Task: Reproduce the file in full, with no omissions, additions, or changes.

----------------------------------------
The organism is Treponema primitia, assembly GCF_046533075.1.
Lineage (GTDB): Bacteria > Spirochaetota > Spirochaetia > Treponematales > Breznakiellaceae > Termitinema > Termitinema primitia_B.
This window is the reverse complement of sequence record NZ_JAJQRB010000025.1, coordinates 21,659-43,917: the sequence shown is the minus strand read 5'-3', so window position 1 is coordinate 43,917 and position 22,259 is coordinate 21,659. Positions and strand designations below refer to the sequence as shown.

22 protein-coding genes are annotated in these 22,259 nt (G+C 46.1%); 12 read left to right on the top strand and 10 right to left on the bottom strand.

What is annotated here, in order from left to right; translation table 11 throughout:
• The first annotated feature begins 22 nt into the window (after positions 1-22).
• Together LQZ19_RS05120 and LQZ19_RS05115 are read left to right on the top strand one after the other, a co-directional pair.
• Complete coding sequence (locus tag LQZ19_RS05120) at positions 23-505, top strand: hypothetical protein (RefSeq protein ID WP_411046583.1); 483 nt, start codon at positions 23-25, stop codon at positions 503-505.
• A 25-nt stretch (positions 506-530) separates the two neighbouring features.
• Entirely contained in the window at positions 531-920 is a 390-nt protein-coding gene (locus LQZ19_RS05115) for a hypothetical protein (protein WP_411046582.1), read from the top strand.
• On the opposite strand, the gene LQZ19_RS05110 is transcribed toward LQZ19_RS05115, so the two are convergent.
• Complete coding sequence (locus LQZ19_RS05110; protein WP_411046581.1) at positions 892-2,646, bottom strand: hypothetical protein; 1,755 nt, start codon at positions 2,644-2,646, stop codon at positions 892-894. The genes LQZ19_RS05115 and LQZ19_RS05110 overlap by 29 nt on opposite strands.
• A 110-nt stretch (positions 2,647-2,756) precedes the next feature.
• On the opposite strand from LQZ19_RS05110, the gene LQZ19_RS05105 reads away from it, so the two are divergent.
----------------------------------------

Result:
The organism is Treponema primitia, assembly GCF_046533075.1.
Lineage (GTDB): Bacteria > Spirochaetota > Spirochaetia > Treponematales > Breznakiellaceae > Termitinema > Termitinema primitia_B.
This window is the reverse complement of sequence record NZ_JAJQRB010000025.1, coordinates 21,659-43,917: the sequence shown is the minus strand read 5'-3', so window position 1 is coordinate 43,917 and position 22,259 is coordinate 21,659. Positions and strand designations below refer to the sequence as shown.

22 protein-coding genes are annotated in these 22,259 nt (G+C 46.1%); 12 read left to right on the top strand and 10 right to left on the bottom strand.

What is annotated here, in order from left to right; translation table 11 throughout:
• The first annotated feature begins 22 nt into the window (after positions 1-22).
• Together LQZ19_RS05120 and LQZ19_RS05115 are read left to right on the top strand one after the other, a co-directional pair.
• Complete coding sequence (locus tag LQZ19_RS05120) at positions 23-505, top strand: hypothetical protein (RefSeq protein ID WP_411046583.1); 483 nt, start codon at positions 23-25, stop codon at positions 503-505.
• A 25-nt stretch (positions 506-530) separates the two neighbouring features.
• Entirely contained in the window at positions 531-920 is a 390-nt protein-coding gene (locus LQZ19_RS05115) for a hypothetical protein (protein WP_411046582.1), read from the top strand.
• On the opposite strand, the gene LQZ19_RS05110 is transcribed toward LQZ19_RS05115, so the two are convergent.
• Complete coding sequence (locus LQZ19_RS05110; protein WP_411046581.1) at positions 892-2,646, bottom strand: hypothetical protein; 1,755 nt, start codon at positions 2,644-2,646, stop codon at positions 892-894. The genes LQZ19_RS05115 and LQZ19_RS05110 overlap by 29 nt on opposite strands.
• A 110-nt stretch (positions 2,647-2,756) precedes the next feature.
• On the opposite strand from LQZ19_RS05110, the gene LQZ19_RS05105 reads away from it, so the two are divergent.